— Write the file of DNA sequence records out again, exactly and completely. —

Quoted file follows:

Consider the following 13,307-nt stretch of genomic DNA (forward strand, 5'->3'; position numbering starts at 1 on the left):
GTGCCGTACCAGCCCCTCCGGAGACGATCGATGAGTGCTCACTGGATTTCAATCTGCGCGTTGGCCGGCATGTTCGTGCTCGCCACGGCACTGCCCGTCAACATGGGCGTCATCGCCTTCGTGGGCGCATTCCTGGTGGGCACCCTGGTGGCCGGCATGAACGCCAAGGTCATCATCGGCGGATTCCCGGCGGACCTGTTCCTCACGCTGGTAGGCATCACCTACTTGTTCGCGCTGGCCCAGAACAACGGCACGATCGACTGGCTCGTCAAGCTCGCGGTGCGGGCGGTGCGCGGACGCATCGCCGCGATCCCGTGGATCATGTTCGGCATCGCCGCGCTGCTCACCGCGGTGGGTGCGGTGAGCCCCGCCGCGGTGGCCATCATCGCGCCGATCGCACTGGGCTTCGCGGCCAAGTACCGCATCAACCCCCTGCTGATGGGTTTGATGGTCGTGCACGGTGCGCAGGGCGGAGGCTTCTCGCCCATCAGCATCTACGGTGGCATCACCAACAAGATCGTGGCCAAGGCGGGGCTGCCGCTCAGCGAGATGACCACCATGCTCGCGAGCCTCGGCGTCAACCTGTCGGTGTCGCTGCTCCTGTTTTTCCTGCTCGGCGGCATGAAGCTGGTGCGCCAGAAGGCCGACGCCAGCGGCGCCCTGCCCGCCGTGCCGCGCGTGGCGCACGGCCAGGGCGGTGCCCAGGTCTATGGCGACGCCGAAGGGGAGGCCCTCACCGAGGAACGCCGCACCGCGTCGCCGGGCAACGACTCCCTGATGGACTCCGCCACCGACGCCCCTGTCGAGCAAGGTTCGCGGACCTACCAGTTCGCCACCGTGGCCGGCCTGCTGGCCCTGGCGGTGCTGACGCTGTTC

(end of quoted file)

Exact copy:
Consider the following 13,307-nt stretch of genomic DNA (forward strand, 5'->3'; position numbering starts at 1 on the left):
GTGCCGTACCAGCCCCTCCGGAGACGATCGATGAGTGCTCACTGGATTTCAATCTGCGCGTTGGCCGGCATGTTCGTGCTCGCCACGGCACTGCCCGTCAACATGGGCGTCATCGCCTTCGTGGGCGCATTCCTGGTGGGCACCCTGGTGGCCGGCATGAACGCCAAGGTCATCATCGGCGGATTCCCGGCGGACCTGTTCCTCACGCTGGTAGGCATCACCTACTTGTTCGCGCTGGCCCAGAACAACGGCACGATCGACTGGCTCGTCAAGCTCGCGGTGCGGGCGGTGCGCGGACGCATCGCCGCGATCCCGTGGATCATGTTCGGCATCGCCGCGCTGCTCACCGCGGTGGGTGCGGTGAGCCCCGCCGCGGTGGCCATCATCGCGCCGATCGCACTGGGCTTCGCGGCCAAGTACCGCATCAACCCCCTGCTGATGGGTTTGATGGTCGTGCACGGTGCGCAGGGCGGAGGCTTCTCGCCCATCAGCATCTACGGTGGCATCACCAACAAGATCGTGGCCAAGGCGGGGCTGCCGCTCAGCGAGATGACCACCATGCTCGCGAGCCTCGGCGTCAACCTGTCGGTGTCGCTGCTCCTGTTTTTCCTGCTCGGCGGCATGAAGCTGGTGCGCCAGAAGGCCGACGCCAGCGGCGCCCTGCCCGCCGTGCCGCGCGTGGCGCACGGCCAGGGCGGTGCCCAGGTCTATGGCGACGCCGAAGGGGAGGCCCTCACCGAGGAACGCCGCACCGCGTCGCCGGGCAACGACTCCCTGATGGACTCCGCCACCGACGCCCCTGTCGAGCAAGGTTCGCGGACCTACCAGTTCGCCACCGTGGCCGGCCTGCTGGCCCTGGCGGTGCTGACGCTGTTC